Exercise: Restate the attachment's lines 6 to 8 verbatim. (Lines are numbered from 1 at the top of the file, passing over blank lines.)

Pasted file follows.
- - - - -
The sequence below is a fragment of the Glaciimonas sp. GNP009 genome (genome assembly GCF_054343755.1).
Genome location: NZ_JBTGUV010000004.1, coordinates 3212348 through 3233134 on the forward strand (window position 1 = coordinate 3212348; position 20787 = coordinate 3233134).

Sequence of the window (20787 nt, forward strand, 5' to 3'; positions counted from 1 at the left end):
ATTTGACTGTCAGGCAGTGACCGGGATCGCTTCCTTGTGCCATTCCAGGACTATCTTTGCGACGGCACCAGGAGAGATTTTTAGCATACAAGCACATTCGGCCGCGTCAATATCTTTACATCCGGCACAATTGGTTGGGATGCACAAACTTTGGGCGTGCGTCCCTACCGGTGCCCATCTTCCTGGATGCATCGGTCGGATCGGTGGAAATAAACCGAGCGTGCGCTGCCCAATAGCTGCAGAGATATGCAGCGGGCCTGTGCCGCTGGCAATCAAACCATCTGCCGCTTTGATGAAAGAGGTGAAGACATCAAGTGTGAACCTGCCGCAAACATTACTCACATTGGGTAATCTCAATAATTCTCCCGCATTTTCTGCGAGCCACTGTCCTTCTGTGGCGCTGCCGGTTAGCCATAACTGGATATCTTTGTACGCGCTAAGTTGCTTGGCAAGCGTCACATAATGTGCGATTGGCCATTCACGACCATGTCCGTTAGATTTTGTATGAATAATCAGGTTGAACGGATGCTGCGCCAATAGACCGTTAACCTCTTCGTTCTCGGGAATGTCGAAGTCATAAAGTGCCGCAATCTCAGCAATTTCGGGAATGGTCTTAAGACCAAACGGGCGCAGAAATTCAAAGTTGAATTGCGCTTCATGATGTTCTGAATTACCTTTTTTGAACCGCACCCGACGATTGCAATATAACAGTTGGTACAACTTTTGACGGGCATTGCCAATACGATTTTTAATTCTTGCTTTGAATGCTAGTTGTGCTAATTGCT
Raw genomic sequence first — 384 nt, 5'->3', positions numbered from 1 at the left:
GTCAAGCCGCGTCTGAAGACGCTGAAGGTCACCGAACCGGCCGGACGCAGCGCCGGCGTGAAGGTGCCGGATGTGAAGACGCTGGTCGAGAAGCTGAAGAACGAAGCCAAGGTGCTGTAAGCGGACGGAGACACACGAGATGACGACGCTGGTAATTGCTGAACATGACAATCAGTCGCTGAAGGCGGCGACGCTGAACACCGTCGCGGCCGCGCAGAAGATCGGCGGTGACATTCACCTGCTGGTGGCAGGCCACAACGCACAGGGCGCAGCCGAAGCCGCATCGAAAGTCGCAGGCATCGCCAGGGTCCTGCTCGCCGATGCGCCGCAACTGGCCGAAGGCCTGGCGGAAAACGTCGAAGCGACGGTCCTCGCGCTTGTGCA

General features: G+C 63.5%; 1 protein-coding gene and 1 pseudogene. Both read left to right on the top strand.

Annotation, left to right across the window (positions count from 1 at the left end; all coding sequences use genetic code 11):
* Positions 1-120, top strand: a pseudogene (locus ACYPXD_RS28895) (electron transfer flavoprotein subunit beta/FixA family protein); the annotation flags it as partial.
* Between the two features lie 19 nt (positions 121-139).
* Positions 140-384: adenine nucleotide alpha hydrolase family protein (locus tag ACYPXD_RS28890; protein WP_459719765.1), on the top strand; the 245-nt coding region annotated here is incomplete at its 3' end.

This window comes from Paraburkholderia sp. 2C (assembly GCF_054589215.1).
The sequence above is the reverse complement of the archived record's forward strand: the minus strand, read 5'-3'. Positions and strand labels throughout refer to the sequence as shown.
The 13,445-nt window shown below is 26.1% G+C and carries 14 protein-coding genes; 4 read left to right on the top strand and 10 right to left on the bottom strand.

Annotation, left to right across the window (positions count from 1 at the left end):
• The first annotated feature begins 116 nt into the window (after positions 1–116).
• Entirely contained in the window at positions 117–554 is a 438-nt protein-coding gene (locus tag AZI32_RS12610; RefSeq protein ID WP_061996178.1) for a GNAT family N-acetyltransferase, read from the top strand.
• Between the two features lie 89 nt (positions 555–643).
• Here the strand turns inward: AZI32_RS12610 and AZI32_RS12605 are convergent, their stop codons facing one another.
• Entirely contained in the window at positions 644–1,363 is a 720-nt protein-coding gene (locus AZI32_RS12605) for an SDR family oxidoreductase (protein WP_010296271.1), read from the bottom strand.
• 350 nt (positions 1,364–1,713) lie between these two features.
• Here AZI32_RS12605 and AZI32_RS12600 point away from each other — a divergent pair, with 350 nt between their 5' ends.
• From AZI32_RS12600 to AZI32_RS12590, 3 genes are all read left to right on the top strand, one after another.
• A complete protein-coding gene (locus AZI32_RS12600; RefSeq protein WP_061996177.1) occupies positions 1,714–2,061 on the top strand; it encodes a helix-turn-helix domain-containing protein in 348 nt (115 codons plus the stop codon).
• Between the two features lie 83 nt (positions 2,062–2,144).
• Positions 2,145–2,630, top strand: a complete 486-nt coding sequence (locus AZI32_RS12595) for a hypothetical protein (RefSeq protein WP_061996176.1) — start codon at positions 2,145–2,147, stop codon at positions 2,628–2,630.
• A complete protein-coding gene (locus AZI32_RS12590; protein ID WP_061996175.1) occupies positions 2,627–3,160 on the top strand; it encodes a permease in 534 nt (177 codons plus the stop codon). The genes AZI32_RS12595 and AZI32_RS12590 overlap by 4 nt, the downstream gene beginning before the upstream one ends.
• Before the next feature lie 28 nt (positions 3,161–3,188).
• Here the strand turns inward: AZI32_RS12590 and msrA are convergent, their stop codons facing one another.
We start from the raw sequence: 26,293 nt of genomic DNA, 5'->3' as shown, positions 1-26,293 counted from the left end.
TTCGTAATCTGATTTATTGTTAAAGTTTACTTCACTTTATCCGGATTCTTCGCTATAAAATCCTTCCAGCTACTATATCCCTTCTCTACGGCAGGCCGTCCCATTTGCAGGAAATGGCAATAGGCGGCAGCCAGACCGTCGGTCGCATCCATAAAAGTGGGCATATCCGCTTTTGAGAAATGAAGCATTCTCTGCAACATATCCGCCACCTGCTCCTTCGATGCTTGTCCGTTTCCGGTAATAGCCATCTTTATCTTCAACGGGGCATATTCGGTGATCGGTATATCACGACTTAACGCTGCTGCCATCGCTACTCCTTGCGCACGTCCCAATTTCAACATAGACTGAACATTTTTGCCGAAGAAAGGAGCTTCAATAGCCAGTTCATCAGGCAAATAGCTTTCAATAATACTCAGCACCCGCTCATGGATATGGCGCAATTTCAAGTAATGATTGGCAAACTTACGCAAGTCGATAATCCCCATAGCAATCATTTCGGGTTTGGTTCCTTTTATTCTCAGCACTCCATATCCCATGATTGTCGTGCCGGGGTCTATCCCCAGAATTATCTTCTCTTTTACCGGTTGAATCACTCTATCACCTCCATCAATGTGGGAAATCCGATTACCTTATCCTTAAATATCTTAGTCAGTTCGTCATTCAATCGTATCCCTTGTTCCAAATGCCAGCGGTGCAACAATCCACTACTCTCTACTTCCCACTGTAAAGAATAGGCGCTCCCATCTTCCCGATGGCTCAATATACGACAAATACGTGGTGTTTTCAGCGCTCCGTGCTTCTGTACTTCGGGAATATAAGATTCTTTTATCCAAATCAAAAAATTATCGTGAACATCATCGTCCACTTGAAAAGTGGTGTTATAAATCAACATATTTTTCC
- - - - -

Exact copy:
GTCAAGCCGCGTCTGAAGACGCTGAAGGTCACCGAACCGGCCGGACGCAGCGCCGGCGTGAAGGTGCCGGATGTGAAGACGCTGGTCGAGAAGCTGAAGAACGAAGCCAAGGTGCTGTAAGCGGACGGAGACACACGAGATGACGACGCTGGTAATTGCTGAACATGACAATCAGTCGCTGAAGGCGGCGACGCTGAACACCGTCGCGGCCGCGCAGAAGATCGGCGGTGACATTCACCTGCTGGTGGCAGGCCACAACGCACAGGGCGCAGCCGAAGCCGCATCGAAAGTCGCAGGCATCGCCAGGGTCCTGCTCGCCGATGCGCCGCAACTGGCCGAAGGCCTGGCGGAAAACGTCGAAGCGACGGTCCTCGCGCTTGTGCA

General features: G+C 63.5%; 1 protein-coding gene and 1 pseudogene. Both read left to right on the top strand.

Annotation, left to right across the window (positions count from 1 at the left end; all coding sequences use genetic code 11):